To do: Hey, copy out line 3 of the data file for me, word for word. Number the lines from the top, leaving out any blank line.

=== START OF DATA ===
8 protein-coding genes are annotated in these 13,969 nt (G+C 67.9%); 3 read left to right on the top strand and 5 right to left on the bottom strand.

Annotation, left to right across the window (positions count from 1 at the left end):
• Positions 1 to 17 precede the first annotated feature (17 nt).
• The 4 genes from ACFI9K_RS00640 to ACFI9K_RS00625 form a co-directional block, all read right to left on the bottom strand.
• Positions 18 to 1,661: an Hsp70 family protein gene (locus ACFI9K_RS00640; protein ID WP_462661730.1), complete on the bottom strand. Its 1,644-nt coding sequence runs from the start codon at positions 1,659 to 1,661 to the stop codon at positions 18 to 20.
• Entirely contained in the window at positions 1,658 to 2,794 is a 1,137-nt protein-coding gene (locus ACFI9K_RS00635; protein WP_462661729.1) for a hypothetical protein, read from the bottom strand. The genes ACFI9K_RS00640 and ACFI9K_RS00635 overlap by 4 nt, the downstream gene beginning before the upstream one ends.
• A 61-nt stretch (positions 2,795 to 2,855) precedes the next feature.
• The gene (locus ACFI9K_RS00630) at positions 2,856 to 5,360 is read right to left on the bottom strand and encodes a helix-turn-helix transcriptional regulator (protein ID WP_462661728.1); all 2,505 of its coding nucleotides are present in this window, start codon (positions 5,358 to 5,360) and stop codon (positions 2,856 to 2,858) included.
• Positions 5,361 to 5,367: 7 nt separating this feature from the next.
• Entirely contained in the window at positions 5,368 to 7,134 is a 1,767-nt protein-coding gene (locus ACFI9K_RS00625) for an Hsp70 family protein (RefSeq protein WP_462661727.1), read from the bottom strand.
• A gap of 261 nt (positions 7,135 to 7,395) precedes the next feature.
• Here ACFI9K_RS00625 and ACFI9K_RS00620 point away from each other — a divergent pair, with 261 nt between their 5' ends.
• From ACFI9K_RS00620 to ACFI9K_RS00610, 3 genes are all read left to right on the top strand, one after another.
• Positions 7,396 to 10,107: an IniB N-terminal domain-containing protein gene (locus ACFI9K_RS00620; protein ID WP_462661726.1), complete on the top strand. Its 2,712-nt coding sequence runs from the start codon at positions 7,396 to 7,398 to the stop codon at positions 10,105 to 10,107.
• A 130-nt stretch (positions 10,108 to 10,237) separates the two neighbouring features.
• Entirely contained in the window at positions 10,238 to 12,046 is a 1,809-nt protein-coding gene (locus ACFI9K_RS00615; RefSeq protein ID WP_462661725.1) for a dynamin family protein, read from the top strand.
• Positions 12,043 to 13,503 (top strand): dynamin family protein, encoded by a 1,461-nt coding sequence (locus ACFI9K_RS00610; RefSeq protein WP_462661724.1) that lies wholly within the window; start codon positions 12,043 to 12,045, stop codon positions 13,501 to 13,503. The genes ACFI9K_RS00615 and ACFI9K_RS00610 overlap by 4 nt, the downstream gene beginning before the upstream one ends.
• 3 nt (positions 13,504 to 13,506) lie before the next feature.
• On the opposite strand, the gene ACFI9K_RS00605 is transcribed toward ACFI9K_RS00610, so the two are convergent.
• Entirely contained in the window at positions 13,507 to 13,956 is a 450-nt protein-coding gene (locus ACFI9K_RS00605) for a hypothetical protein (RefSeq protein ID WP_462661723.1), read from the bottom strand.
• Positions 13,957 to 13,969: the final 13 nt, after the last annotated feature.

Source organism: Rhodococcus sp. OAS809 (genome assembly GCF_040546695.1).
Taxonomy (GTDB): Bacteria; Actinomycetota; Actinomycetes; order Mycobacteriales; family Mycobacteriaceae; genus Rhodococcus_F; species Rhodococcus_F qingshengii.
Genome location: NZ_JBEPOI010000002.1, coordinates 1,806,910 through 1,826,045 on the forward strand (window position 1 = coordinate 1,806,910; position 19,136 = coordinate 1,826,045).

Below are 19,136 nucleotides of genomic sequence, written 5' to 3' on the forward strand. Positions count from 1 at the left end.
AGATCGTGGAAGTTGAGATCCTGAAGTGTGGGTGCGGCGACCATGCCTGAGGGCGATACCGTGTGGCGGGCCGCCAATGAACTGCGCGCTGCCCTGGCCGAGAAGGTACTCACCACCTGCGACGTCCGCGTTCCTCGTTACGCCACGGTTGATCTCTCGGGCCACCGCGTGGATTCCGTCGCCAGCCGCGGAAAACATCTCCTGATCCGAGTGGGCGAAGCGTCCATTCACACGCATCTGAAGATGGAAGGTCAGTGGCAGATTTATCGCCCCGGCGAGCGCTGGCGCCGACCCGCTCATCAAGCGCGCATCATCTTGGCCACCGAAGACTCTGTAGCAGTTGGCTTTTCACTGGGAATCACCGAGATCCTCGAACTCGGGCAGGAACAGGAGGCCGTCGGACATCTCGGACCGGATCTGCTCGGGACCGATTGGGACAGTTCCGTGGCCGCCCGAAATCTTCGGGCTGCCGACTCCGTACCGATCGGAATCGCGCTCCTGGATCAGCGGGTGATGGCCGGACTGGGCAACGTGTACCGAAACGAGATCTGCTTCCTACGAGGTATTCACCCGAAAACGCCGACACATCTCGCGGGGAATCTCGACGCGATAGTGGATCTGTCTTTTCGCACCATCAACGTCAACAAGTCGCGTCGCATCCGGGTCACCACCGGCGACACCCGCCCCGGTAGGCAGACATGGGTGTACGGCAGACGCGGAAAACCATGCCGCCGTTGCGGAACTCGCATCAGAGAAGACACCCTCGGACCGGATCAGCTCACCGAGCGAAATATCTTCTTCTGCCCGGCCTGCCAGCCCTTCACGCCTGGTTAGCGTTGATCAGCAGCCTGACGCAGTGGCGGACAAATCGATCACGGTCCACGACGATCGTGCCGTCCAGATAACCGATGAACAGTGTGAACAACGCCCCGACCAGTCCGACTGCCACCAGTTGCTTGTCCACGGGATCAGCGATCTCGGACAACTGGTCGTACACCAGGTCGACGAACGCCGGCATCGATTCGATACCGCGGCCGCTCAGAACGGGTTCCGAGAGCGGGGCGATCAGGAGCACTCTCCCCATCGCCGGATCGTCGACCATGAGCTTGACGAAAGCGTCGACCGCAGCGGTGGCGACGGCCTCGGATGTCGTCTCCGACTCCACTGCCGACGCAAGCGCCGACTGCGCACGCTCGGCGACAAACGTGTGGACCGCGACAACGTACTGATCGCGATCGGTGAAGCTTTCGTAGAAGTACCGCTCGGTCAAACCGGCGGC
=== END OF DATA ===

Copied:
• Positions 1 to 17 precede the first annotated feature (17 nt).